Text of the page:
|Barry Zito is a very
They say a picture is worth a thousand words.
But how much is a pitcher worth?
Well, if he (or she) can throw like Barry Zito, they are worth a lot more than a thousand words.
Beyond the boys of summer, there are Fiesta pitchers.
A few weeks ago, I did a quick rundown on the ball jug/tilt pitchers made by Fiesta under the Harlequin name, along with other similar pottery pieces of that era. The ball jugs are usually found with fairly modest price tags; full size pitchers in pristine condition can command $100, maybe $150 or $200 if the right buyer comes along. The smaller creamer-size versions bring far less – I snagged mine for $5, which was a bargain, but pretty typical.
However, if the pitcher in question is a full-size Fiesta disk pitcher in the ever-elusive medium green full-size, like this one:
Or a gray juice-size Fiesta in perfect condition, like the smaller one shown here:
then they can command major-league prices in the ballpark of $2,000 or more. (All puns intended.)
One of Fiesta’s most unique and iconic pieces is the disk pitcher. Fiesta included a disk-shaped juice pitcher in their very first year of production, then added a larger 7-inch pitcher in 1938. They continue dominating the disk pitcher market with the larger version in all the new colors, along with a newer (post-1986) mini disk version that holds five ounces and works as a personal creamer or syrup server.
While sorting out the old and new can be a challenge, at least there aren’t nearly as many look-alike disk pitchers as there are ball/tilt jugs.
I’ve found some disk pitchers, but really none of them would be mistaken for a Fiesta pitcher. While a few of these pieces have great lines and shapes in their own right, it seems the disk pitcher is/was fairly difficult to execute with graceful lines. I’ve picked out some of the better attempts, as well as a few that are undoubtedly beautiful in the eyes of their beholders.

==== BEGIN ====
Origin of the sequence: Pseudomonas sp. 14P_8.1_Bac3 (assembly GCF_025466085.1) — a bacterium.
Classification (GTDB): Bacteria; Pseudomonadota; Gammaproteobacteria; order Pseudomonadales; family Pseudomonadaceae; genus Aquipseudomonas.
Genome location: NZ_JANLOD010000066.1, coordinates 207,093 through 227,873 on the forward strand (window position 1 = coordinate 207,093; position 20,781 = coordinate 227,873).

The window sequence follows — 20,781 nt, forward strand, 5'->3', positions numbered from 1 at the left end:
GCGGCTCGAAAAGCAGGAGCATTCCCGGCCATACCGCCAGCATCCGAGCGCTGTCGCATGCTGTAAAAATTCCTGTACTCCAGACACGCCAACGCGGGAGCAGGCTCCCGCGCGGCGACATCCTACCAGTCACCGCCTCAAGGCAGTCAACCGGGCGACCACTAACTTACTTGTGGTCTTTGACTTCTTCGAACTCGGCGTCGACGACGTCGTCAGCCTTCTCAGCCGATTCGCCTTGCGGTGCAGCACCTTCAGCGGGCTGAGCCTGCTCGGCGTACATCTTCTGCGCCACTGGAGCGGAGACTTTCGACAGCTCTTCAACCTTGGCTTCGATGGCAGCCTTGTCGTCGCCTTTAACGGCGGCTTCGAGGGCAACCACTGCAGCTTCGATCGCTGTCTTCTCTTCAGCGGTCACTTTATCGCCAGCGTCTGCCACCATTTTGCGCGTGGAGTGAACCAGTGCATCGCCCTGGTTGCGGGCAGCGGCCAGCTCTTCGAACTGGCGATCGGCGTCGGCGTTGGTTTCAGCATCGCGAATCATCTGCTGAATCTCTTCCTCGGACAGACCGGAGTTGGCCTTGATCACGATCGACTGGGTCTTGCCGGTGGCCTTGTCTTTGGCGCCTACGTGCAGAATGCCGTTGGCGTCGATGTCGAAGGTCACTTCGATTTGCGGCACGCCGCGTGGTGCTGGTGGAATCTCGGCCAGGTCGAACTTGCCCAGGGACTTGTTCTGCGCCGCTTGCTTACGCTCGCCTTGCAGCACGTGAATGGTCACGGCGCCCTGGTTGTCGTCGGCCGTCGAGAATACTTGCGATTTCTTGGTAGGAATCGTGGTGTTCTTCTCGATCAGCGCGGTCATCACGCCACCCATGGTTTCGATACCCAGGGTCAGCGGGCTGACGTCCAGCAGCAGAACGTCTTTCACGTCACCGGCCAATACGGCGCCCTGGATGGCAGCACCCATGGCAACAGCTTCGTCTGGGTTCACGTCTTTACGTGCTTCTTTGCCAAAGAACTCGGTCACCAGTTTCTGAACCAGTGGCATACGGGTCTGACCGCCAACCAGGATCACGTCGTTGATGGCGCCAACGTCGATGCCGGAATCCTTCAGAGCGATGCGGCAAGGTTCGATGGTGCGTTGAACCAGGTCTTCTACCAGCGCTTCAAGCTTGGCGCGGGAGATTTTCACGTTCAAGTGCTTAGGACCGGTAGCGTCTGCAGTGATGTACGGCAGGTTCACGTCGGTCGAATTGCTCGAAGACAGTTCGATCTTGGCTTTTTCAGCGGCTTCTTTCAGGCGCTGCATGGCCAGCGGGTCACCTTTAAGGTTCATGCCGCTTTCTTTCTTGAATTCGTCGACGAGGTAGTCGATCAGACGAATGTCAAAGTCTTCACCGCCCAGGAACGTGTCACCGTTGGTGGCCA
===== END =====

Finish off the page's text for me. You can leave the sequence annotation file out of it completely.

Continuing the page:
Hall Pottery made several attempts with disk pitchers; some were more graceful than others.
Alamo Pottery made a version that was stylish and pretty – and the shape is similar to Fiesta, although the markings are distinctly different:
Vernon Kiln Pottery’s Vernonware disk pitcher was particularly graceful and came in several colors:
Feltman-Langer USA, creators of the no-spill travel mug, made their own splash on the mid-century pottery scene with this sleek horizontal ribbed version:
Universal Potteries‘ disk jugs were…well, we’ll just call ’em distinctive. They even came with a cap for the spout.
A few more full-size jug mugs in this rogue’s gallery. On the left is a Wallace China pitcher; on the right is a Shawnee/McCoy “Stars” pitcher – you have to look closely to see the embossed stars:
And here are some miniature disk pitchers. These mini disks are both most likely from Cronin/Sevilla. At a glance, they look much like a Fiesta pitcher, except for the lower handle placement; those with the telltale white interior are definitely not Fiesta.
There’s even a collector’s market for “Burrite” plastic disk jugs. To each his own…
And now for the final burning questions on everyone’s mind, I’m sure:
1. Is it “disk” or “disc?” Disk is the older word, but both refer to thin, circular things. You’ll find the pitchers labeled both ways.
2. And about the term pitcher? It was first used by the ancient Greeks to describe earthen vessels. It wasn’t until 1845 that it was used to designate the baseball player on the center mound.
If you are a Fiesta lover, you’ll undoubtedly want to add some disk pitchers to your (ahem) “lineup.” Fortunately, they can be had for much less than an MLB player’s contract.
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